Thursday, October 27, 2011
For two decades, the U.S. has been at the forefront of stealth fighter technology. The first operational stealth fighter to come from the U.S. was the F-117 Nighthawk, which has been retired. Today, the U.S. Air Force is using the F-35 Lightning II and F-22 Raptor fighters both use second-generation stealth technology.
In Asia, the Chinese are well underway on new stealth fighters, and now the South Koreans are jumping into the mix.
The Korean fighter is called the KF-X and it is a twin-engine fighter that aims to fall between the speed and range of a Lockheed Martin F-16 and Boeing F-15. The Koreans plan to develop the KF-X over the next nine years with a projected budget of $5 billion. That seems like a laughably low budget considering the latest generation U.S. stealth aircraft cost many times that amount to develop.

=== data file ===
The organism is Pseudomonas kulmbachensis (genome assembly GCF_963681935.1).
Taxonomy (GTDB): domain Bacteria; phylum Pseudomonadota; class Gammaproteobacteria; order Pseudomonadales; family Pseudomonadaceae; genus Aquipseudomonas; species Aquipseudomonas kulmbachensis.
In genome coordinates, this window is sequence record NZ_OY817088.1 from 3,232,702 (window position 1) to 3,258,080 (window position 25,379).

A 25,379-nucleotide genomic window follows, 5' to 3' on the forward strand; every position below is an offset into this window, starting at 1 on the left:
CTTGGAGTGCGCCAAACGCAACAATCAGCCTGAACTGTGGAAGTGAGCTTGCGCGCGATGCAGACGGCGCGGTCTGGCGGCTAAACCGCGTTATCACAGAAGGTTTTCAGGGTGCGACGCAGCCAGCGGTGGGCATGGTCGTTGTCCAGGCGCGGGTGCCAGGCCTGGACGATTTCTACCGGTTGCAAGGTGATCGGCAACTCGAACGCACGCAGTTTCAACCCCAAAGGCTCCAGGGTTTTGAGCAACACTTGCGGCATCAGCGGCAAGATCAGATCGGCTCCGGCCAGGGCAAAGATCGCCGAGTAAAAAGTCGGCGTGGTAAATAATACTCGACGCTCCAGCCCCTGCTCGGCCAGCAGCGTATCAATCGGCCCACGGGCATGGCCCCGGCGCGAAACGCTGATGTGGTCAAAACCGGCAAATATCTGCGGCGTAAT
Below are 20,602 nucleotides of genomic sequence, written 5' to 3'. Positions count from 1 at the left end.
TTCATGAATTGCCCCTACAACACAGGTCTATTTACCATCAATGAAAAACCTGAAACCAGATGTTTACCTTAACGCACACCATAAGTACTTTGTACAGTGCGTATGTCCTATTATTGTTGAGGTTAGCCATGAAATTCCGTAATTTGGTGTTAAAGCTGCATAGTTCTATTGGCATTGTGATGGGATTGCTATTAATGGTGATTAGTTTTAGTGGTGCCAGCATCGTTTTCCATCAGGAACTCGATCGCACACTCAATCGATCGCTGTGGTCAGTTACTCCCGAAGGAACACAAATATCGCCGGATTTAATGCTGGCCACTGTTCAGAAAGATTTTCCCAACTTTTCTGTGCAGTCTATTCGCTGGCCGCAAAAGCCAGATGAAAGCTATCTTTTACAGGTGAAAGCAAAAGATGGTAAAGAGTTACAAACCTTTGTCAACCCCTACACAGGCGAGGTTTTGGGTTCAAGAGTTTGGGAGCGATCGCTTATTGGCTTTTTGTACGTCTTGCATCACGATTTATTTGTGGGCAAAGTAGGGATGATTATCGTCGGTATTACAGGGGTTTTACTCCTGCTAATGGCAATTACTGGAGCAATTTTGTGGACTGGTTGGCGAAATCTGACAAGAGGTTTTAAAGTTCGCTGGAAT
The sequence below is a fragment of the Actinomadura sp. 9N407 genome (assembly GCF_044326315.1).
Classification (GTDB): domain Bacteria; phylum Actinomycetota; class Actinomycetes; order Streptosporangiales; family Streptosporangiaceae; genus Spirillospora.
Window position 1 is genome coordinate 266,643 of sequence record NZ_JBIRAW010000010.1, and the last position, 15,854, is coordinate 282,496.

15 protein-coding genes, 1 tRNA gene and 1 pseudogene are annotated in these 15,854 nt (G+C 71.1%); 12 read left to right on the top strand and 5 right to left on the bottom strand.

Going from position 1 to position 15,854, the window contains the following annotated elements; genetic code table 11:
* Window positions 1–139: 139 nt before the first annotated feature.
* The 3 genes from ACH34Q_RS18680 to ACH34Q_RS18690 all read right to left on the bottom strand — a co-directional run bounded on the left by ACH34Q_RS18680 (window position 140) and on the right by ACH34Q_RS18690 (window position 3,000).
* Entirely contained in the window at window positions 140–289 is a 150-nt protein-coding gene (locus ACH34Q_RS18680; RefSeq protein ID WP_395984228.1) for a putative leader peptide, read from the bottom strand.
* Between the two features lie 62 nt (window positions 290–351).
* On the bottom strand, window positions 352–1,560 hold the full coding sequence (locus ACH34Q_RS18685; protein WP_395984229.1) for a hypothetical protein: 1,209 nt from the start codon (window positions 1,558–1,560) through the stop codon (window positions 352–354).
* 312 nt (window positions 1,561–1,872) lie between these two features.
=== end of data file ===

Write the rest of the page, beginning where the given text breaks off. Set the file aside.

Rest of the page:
The goal for mass production is currently set at 2020 for the Korean fighter. South Korea also plans to use new weapons on the KF-X including new variants of the AIM-9 Sidewinder and AIM-120 AMRAAM missiles. Other weapons will include guided bombs and anti-ship missiles.
It's worth noting that Flight Global says the KF-X was previously seen with canard wings, but the version shown at the Seoul Air Show has no canards. South Korean officials are already in talks with Turkey and Indonesia has joined the program.
Images: South Korean KF-X Stealth Fighter [Source: Flight Global]
Posted by Steve Douglass at 8:21 AM